Tamarac Refuge: View wildlife or take in program at the National Park
Awaken your soul with a symphony of color and sound as Tamarac National Wildlife Refuge comes to life.
Listen to the songs of birds as they prepare to nest. Walk along the trails and inhale the scent of spring wildflowers. Experience Tamarac and capture those memories during this ephemeral time of year.
Here at Tamarac, wildlife is left undisturbed as they perform the mating rituals of spring. Portions of the refuge are closed to the public during this crucial time, but many viewing opportunities still exist.
The most optimum times for viewing wildlife occur around sunrise and sunset. But sometimes even an afternoon visit can be rewarding to the quiet, watchful observer.
To increase your chances of seeing wildlife, take a journey on the Blackbird Wildlife Drive. This five mile drive follows the edges of lakes, marshes and meadows. If you feel inclined to exercise, hike the two mile long Old Indian Hiking Trail and experience the beauty of the maple basswood forest.
Another option is to venture out on the new North Country Trail which traverses 14 miles through the southern half of the refuge.
Try your luck in one of our five lakes open to fishing. There are many varieties of fish to be caught including crappie, walleye, sunfish, northern pike and bass.
A fishing map and regulations can be obtained at the information kiosks located at refuge entrances.
Changing our power source naturally
The Visitor Center is closed while we install a new power system that will draw energy from the earth and the sun. Tamarac is tapping into nature for clean efficient, cost effective energy.
Geothermal heating and cooling will cut our energy use in half and is the most environmentally friendly way to heat and cool a building. Unlike other comfort systems, geothermal does not emit carbon dioxide, carbon monoxide, or other greenhouse gasses which contribute to air quality pollution.
Solar panels will be installed to provide a portion of the electricity dramatically cutting energy costs. Using solar energy is a long- lasting commitment to Minnesota’s future. This energy retrofit project also includes installing energy efficient windows, additional insulation, high efficient lighting, water reducing fixtures and more.
Refuge information can be obtained at several kiosks located at refuge entrance areas. For additional information, contact the staff at 218-847-2641. Check us out on Facebook as well.
Interpretive programs and activities
- Wildlife Excursions are offered every Thursday at 10 a.m. June-August. Meet at the Chippewa Picnic Area. Explore the refuge with a knowledgeable guide. Search for wildlife and learn about the natural and cultural history of Tamarac.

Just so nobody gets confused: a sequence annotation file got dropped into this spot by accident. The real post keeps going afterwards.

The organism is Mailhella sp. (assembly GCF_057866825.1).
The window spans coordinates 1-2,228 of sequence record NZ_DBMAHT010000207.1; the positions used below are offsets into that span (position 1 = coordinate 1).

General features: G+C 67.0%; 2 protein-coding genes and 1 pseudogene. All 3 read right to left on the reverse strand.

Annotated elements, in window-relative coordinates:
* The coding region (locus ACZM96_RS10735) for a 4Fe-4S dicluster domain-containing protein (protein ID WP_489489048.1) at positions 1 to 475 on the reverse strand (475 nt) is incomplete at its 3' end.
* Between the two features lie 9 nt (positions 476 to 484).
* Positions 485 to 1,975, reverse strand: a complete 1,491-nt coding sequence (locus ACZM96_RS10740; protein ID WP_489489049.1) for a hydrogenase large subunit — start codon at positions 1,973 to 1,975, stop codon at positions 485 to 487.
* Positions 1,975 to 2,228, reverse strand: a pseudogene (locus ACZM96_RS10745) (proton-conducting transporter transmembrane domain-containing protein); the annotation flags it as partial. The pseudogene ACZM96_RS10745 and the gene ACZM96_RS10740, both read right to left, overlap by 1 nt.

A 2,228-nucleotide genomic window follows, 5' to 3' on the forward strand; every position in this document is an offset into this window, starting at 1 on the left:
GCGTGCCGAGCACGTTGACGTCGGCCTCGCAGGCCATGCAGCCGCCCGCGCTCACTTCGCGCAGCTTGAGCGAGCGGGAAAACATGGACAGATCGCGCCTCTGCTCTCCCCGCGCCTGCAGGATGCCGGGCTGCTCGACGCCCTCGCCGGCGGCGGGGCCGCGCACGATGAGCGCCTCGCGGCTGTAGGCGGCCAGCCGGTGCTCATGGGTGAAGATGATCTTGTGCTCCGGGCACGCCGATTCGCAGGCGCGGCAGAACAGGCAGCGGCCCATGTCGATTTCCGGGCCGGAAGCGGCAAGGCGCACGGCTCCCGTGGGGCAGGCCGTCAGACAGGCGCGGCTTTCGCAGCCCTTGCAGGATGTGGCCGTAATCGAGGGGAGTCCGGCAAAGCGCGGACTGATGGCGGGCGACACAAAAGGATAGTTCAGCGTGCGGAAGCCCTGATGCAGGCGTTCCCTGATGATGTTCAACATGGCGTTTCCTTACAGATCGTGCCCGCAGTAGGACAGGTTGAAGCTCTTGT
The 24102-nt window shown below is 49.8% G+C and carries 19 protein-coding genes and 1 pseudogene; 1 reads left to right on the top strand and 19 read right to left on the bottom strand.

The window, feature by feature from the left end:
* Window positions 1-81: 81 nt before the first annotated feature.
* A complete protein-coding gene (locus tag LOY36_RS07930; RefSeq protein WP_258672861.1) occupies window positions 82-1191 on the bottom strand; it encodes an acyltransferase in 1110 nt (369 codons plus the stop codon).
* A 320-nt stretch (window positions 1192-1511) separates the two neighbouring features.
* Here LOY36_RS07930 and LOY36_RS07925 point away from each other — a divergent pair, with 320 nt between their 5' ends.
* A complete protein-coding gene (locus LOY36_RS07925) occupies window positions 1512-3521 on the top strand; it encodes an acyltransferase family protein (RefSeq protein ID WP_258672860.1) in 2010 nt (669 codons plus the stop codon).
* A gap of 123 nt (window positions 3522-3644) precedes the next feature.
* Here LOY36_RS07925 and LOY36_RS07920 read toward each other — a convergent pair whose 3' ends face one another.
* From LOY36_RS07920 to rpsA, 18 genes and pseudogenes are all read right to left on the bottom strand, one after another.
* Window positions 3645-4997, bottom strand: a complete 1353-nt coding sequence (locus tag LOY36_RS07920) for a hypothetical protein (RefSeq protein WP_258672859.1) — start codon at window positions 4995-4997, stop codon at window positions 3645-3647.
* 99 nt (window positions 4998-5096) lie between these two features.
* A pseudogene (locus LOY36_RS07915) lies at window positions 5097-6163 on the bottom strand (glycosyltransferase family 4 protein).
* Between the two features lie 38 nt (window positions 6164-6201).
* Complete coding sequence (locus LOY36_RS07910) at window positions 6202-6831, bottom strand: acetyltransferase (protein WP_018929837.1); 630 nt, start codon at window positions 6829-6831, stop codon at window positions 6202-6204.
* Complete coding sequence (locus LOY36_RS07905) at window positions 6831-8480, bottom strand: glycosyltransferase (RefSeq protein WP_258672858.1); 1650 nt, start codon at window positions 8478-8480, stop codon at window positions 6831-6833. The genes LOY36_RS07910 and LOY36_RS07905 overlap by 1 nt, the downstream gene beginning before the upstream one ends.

- Friday, May 24, 7-8:30 p.m. – Full Moon Frogging – Kick off your holiday weekend with croaking frogs. Identify frogs by their calls while learning about their natural history and significance in the ecosystem. You may even get up close and personal with these wild critters. Bring a flashlight and boots or shoes you can get wet. Meet at the Pine Lake Parking Area.
- Friday, May 31, and Saturday, June 1 – North Country Trail Grand Opening Celebration
- Friday: 7 p.m. – Free presentation of The Lives of Wolves, Coyotes, and Foxes by Minnesota Naturalist, author and nature photographer, Stan Tekiela. Frazee High School Gym.
- Saturday, National Trails Day 8 a.m.-3 p.m. Meet at the Pine Lake Access located just off of Cty Hwy 29 on the refuge. Ribbon cutting at 10 a.m.; guided hikes 8 a.m.-3 p.m. Celebrate the 75th Anniversary of the refuge as well with cake, lemonade and gift items for sale.
- Sunday, June 9, 2 p.m. – Family Nature Trek Join a Tamarac Naturalist as we explore part of the North Country Trail. Discover the wonders of the woods from trees to flowers to the critters who call this place home. You never know what’s around the corner. Meet at the NCT access on the Blackbird Wildlife Drive for this mini-hike.
- Saturday, June 15, 10 a.m.-1 p.m. – Tamarac Project NOAH Adventure. Learn how to turn your Tamarac wildlife sightings into a documented citizen science observation. This Tamarac specific program is a fun refuge activity that visitors can do alone or as a group while making a valuable contribution. We will search for plants, wildlife, insects, reptiles etc. and learn how to document the sighting. Be prepared for modest walking and bring your camera. Meet at the Chippewa Picnic Area located on County Hwy 26 just past the Blackbird Wildlife Drive entrance.
- Sunday, June 16, 2 p.m. – Butterfly Kisses and Wetland Jewels – Join John Weber, butterfly enthusiast and citizen scientist, for an intriguing look into the world of butterflies and dragonflies. Meet at the Chippewa Picnic Area. We will carpool to specific viewing sites in search of these beauties of summer.